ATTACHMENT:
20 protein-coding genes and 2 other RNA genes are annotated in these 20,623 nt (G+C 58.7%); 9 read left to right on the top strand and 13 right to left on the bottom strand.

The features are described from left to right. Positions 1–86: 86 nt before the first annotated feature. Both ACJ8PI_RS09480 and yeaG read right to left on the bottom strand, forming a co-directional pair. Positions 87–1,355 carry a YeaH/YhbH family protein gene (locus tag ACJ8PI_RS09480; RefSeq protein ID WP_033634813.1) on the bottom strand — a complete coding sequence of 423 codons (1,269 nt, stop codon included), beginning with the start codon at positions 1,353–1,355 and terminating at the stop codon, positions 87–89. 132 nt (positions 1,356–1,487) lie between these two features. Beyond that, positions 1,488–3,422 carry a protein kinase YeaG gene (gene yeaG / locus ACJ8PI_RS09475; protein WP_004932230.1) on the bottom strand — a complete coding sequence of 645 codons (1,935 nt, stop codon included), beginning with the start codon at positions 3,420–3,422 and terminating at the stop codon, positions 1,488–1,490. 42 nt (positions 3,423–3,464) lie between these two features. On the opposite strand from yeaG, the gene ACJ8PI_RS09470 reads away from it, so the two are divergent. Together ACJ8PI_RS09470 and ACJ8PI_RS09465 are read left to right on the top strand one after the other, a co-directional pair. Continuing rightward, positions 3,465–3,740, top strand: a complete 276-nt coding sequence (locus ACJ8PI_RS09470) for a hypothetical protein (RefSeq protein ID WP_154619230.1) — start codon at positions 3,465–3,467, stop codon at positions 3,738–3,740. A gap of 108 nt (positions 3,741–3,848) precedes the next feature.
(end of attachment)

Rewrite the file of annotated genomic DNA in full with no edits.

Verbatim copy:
20 protein-coding genes and 2 other RNA genes are annotated in these 20,623 nt (G+C 58.7%); 9 read left to right on the top strand and 13 right to left on the bottom strand.

The features are described from left to right. Positions 1–86: 86 nt before the first annotated feature. Both ACJ8PI_RS09480 and yeaG read right to left on the bottom strand, forming a co-directional pair. Positions 87–1,355 carry a YeaH/YhbH family protein gene (locus tag ACJ8PI_RS09480; RefSeq protein ID WP_033634813.1) on the bottom strand — a complete coding sequence of 423 codons (1,269 nt, stop codon included), beginning with the start codon at positions 1,353–1,355 and terminating at the stop codon, positions 87–89. 132 nt (positions 1,356–1,487) lie between these two features. Beyond that, positions 1,488–3,422 carry a protein kinase YeaG gene (gene yeaG / locus ACJ8PI_RS09475; protein WP_004932230.1) on the bottom strand — a complete coding sequence of 645 codons (1,935 nt, stop codon included), beginning with the start codon at positions 3,420–3,422 and terminating at the stop codon, positions 1,488–1,490. 42 nt (positions 3,423–3,464) lie between these two features. On the opposite strand from yeaG, the gene ACJ8PI_RS09470 reads away from it, so the two are divergent. Together ACJ8PI_RS09470 and ACJ8PI_RS09465 are read left to right on the top strand one after the other, a co-directional pair. Continuing rightward, positions 3,465–3,740, top strand: a complete 276-nt coding sequence (locus ACJ8PI_RS09470) for a hypothetical protein (RefSeq protein ID WP_154619230.1) — start codon at positions 3,465–3,467, stop codon at positions 3,738–3,740. A gap of 108 nt (positions 3,741–3,848) precedes the next feature.